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2015 Volleyball Preview: Gaston, Lady Texans begin second year http://www.wcmessenger.com/2015/sports/2015-volleyball-preview-gaston-lady-texans-begin-second-year/ http://www.wcmessenger.com/2015/sports/2015-volleyball-preview-gaston-lady-texans-begin-second-year/#comments Wed, 29 Jul 2015 17:51:33 +0000 http://www.wcmessenger.com/?p=93543 In her first season with the Northwest Lady Texans, Amy Gaston spent the year laying groundwork for her expectations and goals for the program.

Now as a new season starts Monday, she explains it being a totally different atmosphere.

“It’s a complete 180,” she said. “I got to spend the whole spring with them creating a culture and work ethic. It was a lot of relationship building. It’s a lot better, and we’re excited for the season.”

The Lady Texans went 15-26 last season and battled in a tough District 5-6A with a youthful roster.

A now experienced squad will try to jump back into the playoffs.

Leading the talented returning cast is Camryn Berryhill, a 5-6A first-team selection from last year after putting down 181 kills during league play.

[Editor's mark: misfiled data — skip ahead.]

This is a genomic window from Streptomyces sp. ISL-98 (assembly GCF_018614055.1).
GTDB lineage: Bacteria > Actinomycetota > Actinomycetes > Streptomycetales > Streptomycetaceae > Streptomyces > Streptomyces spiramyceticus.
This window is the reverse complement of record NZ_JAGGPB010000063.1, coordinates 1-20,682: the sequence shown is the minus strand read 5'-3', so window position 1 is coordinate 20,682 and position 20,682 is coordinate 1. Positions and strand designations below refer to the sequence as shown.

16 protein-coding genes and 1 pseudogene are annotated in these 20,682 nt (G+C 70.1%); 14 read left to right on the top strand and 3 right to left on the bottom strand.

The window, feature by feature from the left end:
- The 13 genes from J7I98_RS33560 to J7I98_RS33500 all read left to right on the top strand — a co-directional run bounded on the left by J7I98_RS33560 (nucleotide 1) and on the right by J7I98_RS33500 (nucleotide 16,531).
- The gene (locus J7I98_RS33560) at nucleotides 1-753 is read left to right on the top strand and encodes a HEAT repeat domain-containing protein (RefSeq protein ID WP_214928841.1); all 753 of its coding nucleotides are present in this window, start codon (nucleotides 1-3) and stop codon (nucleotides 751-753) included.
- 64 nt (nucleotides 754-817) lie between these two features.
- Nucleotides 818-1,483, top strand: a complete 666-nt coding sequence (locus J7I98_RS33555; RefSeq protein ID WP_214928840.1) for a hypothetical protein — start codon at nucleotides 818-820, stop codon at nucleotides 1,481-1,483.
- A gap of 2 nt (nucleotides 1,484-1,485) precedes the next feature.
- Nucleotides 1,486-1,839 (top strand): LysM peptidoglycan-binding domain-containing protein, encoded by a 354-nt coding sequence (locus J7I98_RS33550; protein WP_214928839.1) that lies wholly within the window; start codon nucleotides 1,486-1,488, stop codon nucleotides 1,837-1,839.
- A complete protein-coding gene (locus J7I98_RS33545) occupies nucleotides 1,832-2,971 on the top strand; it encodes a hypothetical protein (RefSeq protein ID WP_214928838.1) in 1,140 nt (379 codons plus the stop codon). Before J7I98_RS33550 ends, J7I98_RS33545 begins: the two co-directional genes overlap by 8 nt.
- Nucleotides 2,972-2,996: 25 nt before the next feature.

Gaston expects Berryhill to be even better this year.

“She’s shown great growth and has really worked on the technical side to go with the emotion she brings to the floor,” Gaston said.

Gaston expects other hitters to step forward and take pressure off Berryhill.

Morgan Baker returns at setter. She handed out 285 assists and made 140 digs during league play. Analise Lucio added 158 assists and 138 digs.

The Lady Texans did lose talented middle blocker Tessa Harfield. Gaston expects to use several people in that spot this year.

“What [Harfield] brought physically is tough to replace,” Gaston said. “But we will be versatile in the middle and will see a lot of people.”